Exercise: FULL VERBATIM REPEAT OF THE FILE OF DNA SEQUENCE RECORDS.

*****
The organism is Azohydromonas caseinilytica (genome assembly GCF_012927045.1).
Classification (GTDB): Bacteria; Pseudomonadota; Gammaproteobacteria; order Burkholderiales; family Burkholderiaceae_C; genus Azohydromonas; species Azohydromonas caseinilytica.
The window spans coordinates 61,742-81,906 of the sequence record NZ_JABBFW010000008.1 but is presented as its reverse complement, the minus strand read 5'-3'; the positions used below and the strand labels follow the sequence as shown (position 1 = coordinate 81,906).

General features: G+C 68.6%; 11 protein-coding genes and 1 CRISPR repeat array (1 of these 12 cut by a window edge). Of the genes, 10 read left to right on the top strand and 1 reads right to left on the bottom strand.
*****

The organism is Azohydromonas caseinilytica (genome assembly GCF_012927045.1).
Classification (GTDB): Bacteria; Pseudomonadota; Gammaproteobacteria; order Burkholderiales; family Burkholderiaceae_C; genus Azohydromonas; species Azohydromonas caseinilytica.
The window spans coordinates 61,742-81,906 of the sequence record NZ_JABBFW010000008.1 but is presented as its reverse complement, the minus strand read 5'-3'; the positions used below and the strand labels follow the sequence as shown (position 1 = coordinate 81,906).

General features: G+C 68.6%; 11 protein-coding genes and 1 CRISPR repeat array (1 of these 12 cut by a window edge). Of the genes, 10 read left to right on the top strand and 1 reads right to left on the bottom strand.